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TBD

Through challenging conditions, three Range Rover Diesel Hybrid prototypes proved themselves as the most capable hybrids in the world by tackling the legendary Silk Trail.

In an extreme engineering validation test, they set off from Land Rover's UK home at Solihull to drive the 16,800km extended Silk Trail, arriving in Mumbai, India, 53 days later. The mission took the vehicles through Europe and into Central Asia, passing the mythical Silk Trail cities of Bukhara and Samarkand on their way to the ultimate challenge – the Himalayas.

In the high altitudes of the Tibetan plateau, the Range Rover Hybrids entered a technical unknown. Pushed into thinning air at 5,000m, the reduced atmospheric pressure challenged engines and cooling systems, and the Land Rovers’ occupants too. More than a third of the 14-strong group suffered headaches, and two needed bursts of oxygen. But the Hybrids revealed an advantage. Their electric motors were able to counter the efficiency-diminishing effects of low oxygen faced by internal combustion engines.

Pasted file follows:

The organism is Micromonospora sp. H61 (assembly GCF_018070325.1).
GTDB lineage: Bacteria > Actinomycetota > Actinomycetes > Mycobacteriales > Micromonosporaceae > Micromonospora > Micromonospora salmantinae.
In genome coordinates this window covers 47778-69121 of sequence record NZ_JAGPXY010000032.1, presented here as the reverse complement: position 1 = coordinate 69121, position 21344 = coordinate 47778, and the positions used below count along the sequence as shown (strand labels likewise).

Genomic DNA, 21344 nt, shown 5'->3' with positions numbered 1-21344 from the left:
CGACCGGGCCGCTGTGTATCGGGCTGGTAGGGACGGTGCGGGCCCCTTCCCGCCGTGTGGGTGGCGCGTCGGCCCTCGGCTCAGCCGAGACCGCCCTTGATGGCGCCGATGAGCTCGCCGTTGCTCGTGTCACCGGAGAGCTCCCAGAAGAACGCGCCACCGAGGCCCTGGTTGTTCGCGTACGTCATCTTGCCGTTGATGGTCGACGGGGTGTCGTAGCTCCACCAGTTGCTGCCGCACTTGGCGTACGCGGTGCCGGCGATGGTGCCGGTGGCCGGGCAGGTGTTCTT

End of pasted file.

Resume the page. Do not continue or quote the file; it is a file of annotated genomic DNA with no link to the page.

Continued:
On arrival in Mumbai, these heavily laden, hard-driven Hybrids returned an impressive 15.5-15.7km/l (36-37mpg), confirming that the Range Rover Hybrid is as robustly tough as any other Land Rover – a magnificent off-roader ready to take on any challenge.

© JAGUAR LAND ROVER LIMITED 2019

Jaguar Land Rover Limited: Registered office: Abbey Road, Whitley, Coventry CV3 4LF. Registered in England No: 1672070

The figures provided are as a result of official manufacturer's tests in accordance with EU legislation. A vehicle's actual fuel consumption may differ from that achieved in such tests and these figures are for comparative purposes only.

The figures provided are NEDCeq calculated from official manufacturer’s WLTP tests in accordance with EU legislation. For comparison purposes only. Real world figures may differ. CO2 and fuel economy figures may vary according to wheel fitment and optional extras fitted. NEDCeq are figures calculated using a Government formula from WLTP figures equivalent to what they would have been under the old NEDC test. The correct tax treatment can then be applied.

The figures provided are WLTP. WLTP is the new official EU test used to calculate standardised fuel consumption and CO2 figures for passenger cars. It measures fuel, energy consumption, range and emissions. This is designed to provide figures closer to real-world driving behaviour. It tests vehicles with optional equipment and with a more demanding test procedure and driving profile.

TEL (Test Energy Low) and TEH (Test Energy High) figures are shown as a range under WLTP testing measures. TEL refers to the lowest/most economical figures (with the lightest set of options). TEH refers to the highest/least economical figures (with the heaviest set of options). WLTP legislation dictates that where there is <5g CO2 variance between TEL and TEH, only the TEH is declared.